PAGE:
It started when Cotto landed a quick, direct left hand square on Mayweather’s nose in the fifth round. Blood trickled down his chin and dripped off his face, an announcement to the packed Grand Garden Arena that Mayweather, the self-proclaimed best boxer in the sport’s history, had himself a fight.More telling was what happened next. As Mayweather wiped the blood with a red glove, he turned to Cotto and actually smiled. He seemed to draw energy from this, a boxing vampire in front of another sold-out crowd pleading for his opponent, for any opponent, to hand Mayweather his first defeat. Cotto gave Mayweather a fight beyond expectation, a close fight, a tough fight, an instant classic. In the end, it was not enough. Mayweather triumphed in a unanimous decision and blew kisses to the crowd, which, naturally, booed him. Then he talked with the rapper Lil’ Wayne. “You’re a hell of a champion,” Mayweather told Cotto afterward. “You’re the toughest guy I ever fought.” In victory, Mayweather added to his copious belt collection the W.B.A. super welterweight belt and the vacant W.B.C. one. On this night, it seemed as if the fight that actually took place was more interesting than the one that did not. It did not seem to matter if Mayweather was not fighting Manny Pacquiao. On this night, Cotto did some damage. The more Cotto landed right hooks to the body, the more he pinned Mayweather in corners, the more the crowd rose and screamed for him. Yet as Cotto continued his onslaught, Mayweather continued to shake his head. By the ninth round, it was fair to consider whether Cotto could win the fight, whether he could knock Mayweather from the ranks of the undefeated. Before the round, when Mayweather’s picture flashed across the big screen here, his lip busted, his face bloody, the crowd erupted in applause. As the bell for the 12th round sounded, the bout was too close for an obvious call. Again, Cotto pinned Mayweather in the corner. Again, they traded blows. With two minutes left, the crowd stood on its feet, chanting Cotto’s name. Mayweather landed one combination, then another. When the final bell sounded, the fighters hugged. Cotto (37-3) had come close. But Mayweather (43-0) had done enough. He landed more total punches, more jabs and more power punches and at equal or higher rates. On Saturday, Mayweather did what Mayweather does best. He put on a show, the usual mixture of sports and entertainment, another pageant of the absurd, another series of moments best summarized with “only Mayweather.” If the lights that flashed and the crowd that booed served as a distraction, the din would fade by Sunday morning. Once the fight finished, another date of utmost importance loomed larger than before. On Friday, June 1, Mayweather is scheduled to report to jail for misdemeanor domestic violence and harassment charges reached in a plea bargain. For the superstar with the 18-room mansion, a 10-by-6-foot cell awaits. Mayweather, because he is Mayweather, sauntered into the ring flanked by Justin Bieber and 50 Cent, with celebrities as divergent as Sean Combs and Triple H in the stands. Because he is Mayweather, he wore what looked like red leather shorts. Early on, it appeared Cotto wanted to force the action, to steer Mayweather, the most brilliant technical boxer of his generation, toward a brawl. Cotto was the aggressor, even as he wore pink socks. In the second round, he lifted Mayweather off the canvas in a bear hug. At the very least, Cotto made Mayweather look uncomfortable, forced him to fight in tight quarters and bounce around the ring. In the fourth, Mayweather landed a series of stinging right hands. The first snapped Cotto’s head back. So did the fourth, and the fifth, until it was as if Mayweather controlled Cotto’s head like a puppet master, snapping it back and forth.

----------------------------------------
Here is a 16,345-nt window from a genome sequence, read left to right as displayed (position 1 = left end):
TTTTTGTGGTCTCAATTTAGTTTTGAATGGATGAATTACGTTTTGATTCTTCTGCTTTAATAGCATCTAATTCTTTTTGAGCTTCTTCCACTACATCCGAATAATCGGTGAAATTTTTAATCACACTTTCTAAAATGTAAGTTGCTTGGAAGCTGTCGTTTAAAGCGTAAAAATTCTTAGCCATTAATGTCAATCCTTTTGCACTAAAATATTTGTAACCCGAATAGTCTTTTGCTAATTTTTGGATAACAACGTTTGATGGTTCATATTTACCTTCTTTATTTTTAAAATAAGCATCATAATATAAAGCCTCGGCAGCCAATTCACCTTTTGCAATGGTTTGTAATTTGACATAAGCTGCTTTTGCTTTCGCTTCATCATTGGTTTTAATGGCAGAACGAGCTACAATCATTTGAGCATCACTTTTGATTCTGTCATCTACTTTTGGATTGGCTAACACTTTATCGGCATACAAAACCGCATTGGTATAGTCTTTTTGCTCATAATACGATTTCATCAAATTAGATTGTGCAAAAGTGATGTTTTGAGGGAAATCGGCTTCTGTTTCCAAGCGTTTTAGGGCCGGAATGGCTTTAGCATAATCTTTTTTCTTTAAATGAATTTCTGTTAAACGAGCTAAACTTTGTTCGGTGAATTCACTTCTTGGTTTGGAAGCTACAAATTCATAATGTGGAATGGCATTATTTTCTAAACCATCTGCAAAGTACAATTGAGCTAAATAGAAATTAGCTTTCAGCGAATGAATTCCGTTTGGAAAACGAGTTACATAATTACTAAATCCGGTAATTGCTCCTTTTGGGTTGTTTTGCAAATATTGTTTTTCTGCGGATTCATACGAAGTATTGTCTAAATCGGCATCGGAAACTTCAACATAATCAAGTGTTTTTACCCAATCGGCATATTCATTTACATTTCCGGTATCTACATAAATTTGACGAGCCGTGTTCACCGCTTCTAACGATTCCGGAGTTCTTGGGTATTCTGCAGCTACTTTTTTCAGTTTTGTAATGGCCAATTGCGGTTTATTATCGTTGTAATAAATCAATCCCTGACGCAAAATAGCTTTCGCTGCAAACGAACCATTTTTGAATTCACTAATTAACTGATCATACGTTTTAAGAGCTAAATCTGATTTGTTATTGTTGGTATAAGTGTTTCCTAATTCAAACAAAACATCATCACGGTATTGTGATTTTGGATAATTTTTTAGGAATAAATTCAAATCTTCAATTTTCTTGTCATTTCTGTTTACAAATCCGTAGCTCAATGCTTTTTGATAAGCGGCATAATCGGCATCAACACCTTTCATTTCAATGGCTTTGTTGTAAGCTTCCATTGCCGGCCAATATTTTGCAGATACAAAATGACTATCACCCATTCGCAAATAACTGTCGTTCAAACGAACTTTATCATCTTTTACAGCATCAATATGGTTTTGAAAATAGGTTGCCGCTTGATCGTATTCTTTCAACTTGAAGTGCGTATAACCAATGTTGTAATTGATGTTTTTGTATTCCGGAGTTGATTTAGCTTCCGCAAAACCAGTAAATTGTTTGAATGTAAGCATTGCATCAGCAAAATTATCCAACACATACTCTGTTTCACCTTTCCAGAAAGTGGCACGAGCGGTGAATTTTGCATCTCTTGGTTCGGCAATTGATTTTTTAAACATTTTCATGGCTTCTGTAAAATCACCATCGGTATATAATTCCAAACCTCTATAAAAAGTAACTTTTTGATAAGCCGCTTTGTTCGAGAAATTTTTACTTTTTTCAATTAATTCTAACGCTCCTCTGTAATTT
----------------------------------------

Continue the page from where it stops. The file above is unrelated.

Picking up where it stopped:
It started when Cotto landed a quick, direct left hand square on Mayweather’s nose in the fifth round. Blood trickled down his chin and dripped off his face, an announcement to the packed Grand Garden Arena that Mayweather, the self-proclaimed best boxer in the sport’s history, had himself a fight. More telling was what happened [...]Rating: 4